Conference paper Open Access

RAN Moderation in 5G Dynamic Radio Topology

Ömer Bulakci; Alexandros Kaloxylos; Josef Eichinger; Chan Zhou


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    <subfield code="a">5G; Dynamic Radio Topology; HetNet; METIS-II; Moving Networks; RAN Moderation; Vehicular Nomadic Node</subfield>
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    <subfield code="a">(c) 2017 IEEE. Personal use of this material is permitted. Permission from IEEE must be obtained for all other users, including reprinting/republishing this material for advertising or promotional purposes, creating new collective works for resale or redistribution to servers or lists, or reuse of any copyrighted components of this work in other works.</subfield>
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    <subfield code="d">04-07 June 2017</subfield>
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    <subfield code="a">Alexandros Kaloxylos</subfield>
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    <subfield code="a">Josef Eichinger</subfield>
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    <subfield code="a">Chan Zhou</subfield>
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    <subfield code="a">Ömer Bulakci</subfield>
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    <subfield code="a">RAN Moderation in 5G Dynamic Radio Topology</subfield>
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    <subfield code="a">Mobile and wireless communications Enablers for Twenty-twenty (2020) Information Society-II</subfield>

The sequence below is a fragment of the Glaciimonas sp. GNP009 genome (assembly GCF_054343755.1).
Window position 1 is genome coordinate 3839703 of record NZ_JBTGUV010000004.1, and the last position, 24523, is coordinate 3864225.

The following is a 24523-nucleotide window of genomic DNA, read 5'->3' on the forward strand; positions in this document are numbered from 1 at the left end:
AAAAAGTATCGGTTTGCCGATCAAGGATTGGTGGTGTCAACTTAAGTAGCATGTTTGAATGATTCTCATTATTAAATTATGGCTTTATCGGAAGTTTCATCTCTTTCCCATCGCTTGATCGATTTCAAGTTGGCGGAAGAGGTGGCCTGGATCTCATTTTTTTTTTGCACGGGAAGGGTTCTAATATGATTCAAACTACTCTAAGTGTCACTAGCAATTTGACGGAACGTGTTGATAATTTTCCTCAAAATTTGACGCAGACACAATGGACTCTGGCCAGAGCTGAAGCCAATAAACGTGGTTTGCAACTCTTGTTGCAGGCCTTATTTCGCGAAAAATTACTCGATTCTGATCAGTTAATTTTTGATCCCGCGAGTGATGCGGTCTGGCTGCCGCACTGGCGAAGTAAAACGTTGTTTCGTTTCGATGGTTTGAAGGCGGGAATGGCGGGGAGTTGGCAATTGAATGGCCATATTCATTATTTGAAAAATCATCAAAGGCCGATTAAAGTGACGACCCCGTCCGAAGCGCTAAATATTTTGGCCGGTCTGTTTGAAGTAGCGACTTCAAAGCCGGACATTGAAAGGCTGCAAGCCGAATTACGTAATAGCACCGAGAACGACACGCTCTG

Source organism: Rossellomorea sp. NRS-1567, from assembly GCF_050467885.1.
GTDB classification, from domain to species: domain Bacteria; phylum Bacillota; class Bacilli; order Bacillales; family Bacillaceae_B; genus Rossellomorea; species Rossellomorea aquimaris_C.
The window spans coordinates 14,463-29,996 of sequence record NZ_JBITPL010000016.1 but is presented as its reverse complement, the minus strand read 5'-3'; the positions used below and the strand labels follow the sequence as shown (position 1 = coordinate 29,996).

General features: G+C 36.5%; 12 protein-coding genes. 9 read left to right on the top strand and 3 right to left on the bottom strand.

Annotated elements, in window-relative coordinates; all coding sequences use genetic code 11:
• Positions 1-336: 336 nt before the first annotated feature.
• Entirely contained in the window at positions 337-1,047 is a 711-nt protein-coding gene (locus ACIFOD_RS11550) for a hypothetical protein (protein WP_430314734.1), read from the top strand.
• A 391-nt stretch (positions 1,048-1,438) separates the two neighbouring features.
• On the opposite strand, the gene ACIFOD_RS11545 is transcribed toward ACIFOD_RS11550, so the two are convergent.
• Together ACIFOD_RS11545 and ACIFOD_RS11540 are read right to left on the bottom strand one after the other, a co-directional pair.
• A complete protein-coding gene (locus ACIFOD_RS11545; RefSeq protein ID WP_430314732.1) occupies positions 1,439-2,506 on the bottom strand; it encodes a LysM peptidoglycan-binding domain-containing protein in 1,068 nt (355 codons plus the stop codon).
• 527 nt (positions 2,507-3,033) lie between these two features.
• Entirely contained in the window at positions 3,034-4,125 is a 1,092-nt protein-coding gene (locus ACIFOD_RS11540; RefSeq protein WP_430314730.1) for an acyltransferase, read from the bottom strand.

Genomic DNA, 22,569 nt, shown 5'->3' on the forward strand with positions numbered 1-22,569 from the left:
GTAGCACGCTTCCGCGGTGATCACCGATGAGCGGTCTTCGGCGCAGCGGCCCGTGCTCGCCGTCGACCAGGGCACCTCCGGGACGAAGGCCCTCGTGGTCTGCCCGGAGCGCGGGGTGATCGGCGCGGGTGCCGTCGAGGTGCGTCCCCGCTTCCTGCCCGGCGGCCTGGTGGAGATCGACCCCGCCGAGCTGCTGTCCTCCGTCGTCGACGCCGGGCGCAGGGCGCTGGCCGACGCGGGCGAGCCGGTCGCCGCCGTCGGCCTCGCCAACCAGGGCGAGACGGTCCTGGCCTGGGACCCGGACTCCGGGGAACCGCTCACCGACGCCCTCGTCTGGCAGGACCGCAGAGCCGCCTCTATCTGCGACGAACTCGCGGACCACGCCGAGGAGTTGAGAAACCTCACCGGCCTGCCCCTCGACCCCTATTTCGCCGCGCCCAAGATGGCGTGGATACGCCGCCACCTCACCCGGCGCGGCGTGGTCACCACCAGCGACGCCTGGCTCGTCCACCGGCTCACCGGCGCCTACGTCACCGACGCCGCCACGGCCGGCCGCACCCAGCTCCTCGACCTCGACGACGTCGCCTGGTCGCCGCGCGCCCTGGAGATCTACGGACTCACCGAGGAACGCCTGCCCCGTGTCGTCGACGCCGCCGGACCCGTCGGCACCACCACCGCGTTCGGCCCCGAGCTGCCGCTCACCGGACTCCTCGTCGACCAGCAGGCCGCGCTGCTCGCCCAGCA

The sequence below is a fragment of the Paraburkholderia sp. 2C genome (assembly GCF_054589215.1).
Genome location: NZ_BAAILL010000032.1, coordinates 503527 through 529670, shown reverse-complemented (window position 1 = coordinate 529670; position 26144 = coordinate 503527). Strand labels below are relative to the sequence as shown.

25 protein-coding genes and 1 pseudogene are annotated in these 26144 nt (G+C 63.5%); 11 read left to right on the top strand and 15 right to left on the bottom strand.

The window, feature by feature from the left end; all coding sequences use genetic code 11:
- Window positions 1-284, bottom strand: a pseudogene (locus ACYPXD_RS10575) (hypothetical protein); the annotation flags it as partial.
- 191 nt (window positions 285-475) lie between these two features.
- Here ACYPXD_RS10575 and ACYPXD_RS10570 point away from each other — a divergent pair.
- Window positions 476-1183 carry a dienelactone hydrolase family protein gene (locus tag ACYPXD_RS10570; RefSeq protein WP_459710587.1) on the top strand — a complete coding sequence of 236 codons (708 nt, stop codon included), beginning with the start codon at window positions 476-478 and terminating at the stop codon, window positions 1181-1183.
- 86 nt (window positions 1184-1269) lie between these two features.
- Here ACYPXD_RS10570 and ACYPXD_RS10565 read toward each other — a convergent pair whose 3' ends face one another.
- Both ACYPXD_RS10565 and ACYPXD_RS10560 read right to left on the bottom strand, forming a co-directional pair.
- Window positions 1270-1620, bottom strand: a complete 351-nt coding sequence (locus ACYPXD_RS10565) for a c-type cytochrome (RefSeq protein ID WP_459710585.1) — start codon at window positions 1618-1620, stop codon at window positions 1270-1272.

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    <subfield code="a">&lt;p&gt;&lt;em&gt;Abstract&lt;/em&gt;—The standardization for the fifth generation (5G) of mobile and wireless networks is at its early phase and has recently completed the first study item in Release 14. Nevertheless, there is a consensus that 5G will address the diverse service requirements of high-variety use cases. The network shall cope with such variation effectively and cost-efficiently even though the requirements can change over space and time. The design of the radio topology for the peak service demand is, thus, not desirable for network operators. As a consequence, the trend is towards more flexible network deployment. In this context, dynamic radio topology through vehicular nomadic nodes (VNNs) is an emerging concept towards 5G to efficiently address non-uniformly distributed traffic. VNNs are aimed to overcome the lack of flexibility induced by small cells that are deployed at fixed locations via network planning in current wireless networks. A VNN is a low-power access node with wireless self-backhaul, which can be activated temporarily to provide additional system capacity and/or coverage on demand. VNNs can be integrated into vehicles, e.g., in car-sharing fleets. In this paper, we evaluate the performance of radio access network (RAN) moderation of VNNs in a multi-cell environment considering composite fading/shadowing environments with co-channel interference, where active VNNs are selected from a set of available candidate VNNs based on the signal-to-interference-plus-noise ratio (SINR) on the wireless backhaul link. The results show that RAN moderation can significantly improve the end-to-end rate and SINR performances along with clear amount-of-fading (AoF) reduction.&lt;/p&gt;</subfield>
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